• There are few similarities with the High Line and the San Pedro Creek Project. Really to only similarity is it is a park planted on top of a heavy industrial railroad viaduct that slices through a neighborhood and even some buildings. It was rusting and disused for decades and all of a sudden turned into something nice and useful. That is similar to the drainage ditch in San Antonio… But otherwise, the High Line in in a densely developed neighborhood with high rises jammed together and 26 million people within basically a 60-mile radius with very little greenery nearby,,, so of course it makes an impression in a way San Pedro Creek never will no matter what is done. I don’t think the people who keep comparing the two have ever been there, or they wouldn’t be comparing them. It’s like dressing someone for a black tie ball when they were only invited to an afternoon tea.

  1. From a non-design professional’s perspective, the picture shown on the Facebook post is pretty cool and more what I would expect for most of the project. I hope other parts that I have seen, including the tree of life, are toned down some. I’m sure the preliminary design will change, but it looks like a bad video game from the 90s. It also seems like it would be rather difficult to keep up, what is it going to look like in 10, 15, 20 years? More trees, more plants, more shade would all be preferable to concrete in my opinion.

  2. I looked back at past articles about the San Pedro Creek project. Phrases such as: “places of respite”, “walkways connecting neighborhoods”, and “healing composite of living offerings”,seem to conflict with some of the design renderings shown. Today’s picture is more soothing and timeless.
    ” Iconic pavilions” and “civic space”can also be timeless without some of the futuristic designs and garish colors previously posted. I’m not getting the Tree of Life with the clash of green and purple. A mulberry tree perhaps? I hope the design committee will remember the people who live near the creek and design features that enhance it. The features should not overpower or detract from the waterway.
    As a previous article stated, the re- designed creek should “nourish us for years”. Some of the renderings posted look like they belong in a Jetsons inspired theme park.

    • I agree with you. I wasn’t able to cross over the bridge of understanding, and still can’t figure out what is iconic about the pavilions other than an example of the word “over wrought”. And what’s up with the Tree of Life??!! Was Avatar filmed in San Antonio?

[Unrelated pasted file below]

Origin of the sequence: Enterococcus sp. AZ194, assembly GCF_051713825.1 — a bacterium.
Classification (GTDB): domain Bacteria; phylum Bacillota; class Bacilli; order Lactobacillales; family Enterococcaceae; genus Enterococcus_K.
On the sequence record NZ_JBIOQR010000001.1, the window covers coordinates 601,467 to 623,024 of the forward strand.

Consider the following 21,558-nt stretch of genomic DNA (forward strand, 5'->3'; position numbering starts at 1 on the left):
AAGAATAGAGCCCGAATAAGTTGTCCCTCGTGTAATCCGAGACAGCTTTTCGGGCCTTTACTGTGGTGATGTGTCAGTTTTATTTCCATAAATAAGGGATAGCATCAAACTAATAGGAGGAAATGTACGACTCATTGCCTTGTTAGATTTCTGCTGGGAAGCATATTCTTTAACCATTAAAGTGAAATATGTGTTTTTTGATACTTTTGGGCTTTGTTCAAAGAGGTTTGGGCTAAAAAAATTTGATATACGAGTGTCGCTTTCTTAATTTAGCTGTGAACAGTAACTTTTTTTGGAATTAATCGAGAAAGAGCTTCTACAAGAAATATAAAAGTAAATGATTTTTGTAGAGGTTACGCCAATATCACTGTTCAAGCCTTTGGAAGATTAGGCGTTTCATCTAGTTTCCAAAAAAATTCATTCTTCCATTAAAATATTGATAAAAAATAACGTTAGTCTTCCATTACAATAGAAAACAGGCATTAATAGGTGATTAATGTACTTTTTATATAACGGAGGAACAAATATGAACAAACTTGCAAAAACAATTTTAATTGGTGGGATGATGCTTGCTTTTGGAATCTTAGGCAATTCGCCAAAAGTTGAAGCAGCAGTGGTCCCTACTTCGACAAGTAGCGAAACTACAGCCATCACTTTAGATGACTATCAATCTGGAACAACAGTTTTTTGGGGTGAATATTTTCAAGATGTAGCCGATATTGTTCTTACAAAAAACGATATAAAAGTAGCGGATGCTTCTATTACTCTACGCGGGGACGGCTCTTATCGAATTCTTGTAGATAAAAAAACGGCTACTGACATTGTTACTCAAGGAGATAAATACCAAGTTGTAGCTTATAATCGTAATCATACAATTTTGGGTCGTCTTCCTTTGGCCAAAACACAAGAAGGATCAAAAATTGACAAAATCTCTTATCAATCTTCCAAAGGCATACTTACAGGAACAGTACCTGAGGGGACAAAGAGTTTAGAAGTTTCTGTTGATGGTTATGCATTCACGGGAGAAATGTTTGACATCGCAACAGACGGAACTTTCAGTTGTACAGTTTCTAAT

It pictures don’t look like it would be nice to walk there. Not enough shade during the day, and seems unsafe at night. It doesn’t make me want to linger, but walk as quickly as possible. Maybe that’s a feature. I do like, however, the bridge that looks like a homage to the old Broadway bus stops with concrete vines. Why do architects always want to make their mark on something like a dog instead of just making it nice like landscape and natural like it’s always been that way but nicer?

      • Yes, definitely sustainable plantings by all means. That is so underdone here. Has anyone been outside here May to October? Shade, please. Nature. Trees are pretty much the only things that naturally both increase in value over time and self sustain, for the most part. And are also very practical as shade/oxygen delivery systems. Plus they will be right near their own water source.

  3. Latino urbanism?

    Is that like that godawful Friendship Torch downtown? The dated Alamodome? The puke red exterior of our central library? Because if it is, no, thanks.

    “Tillotson and Scott said they didn’t think he saw the full scope of the project.”

    Uh, what is there to see? The renderings were pretty straightforward and frankly, blinding.

    • Here’s something interesting that came up from a quick Google search of the term.

      “Rojas sees the influence across the region, from Santa Monica along the coast to Pasadena in the foothills, and especially in Los Angeles itself. “There’s a whole official design lexicon that is borrowed from lessons about how Latinos design their homes and interact with their neighborhoods,” he said.

      The result is that Los Angeles, long a Latino city culturally and demographically, is beginning to resemble a Latino city in terms of how its streets and public spaces are designed. Latino Urbanism, largely the study of how immigrants use Los Angeles, is increasingly reflected in how Los Angeles looks.”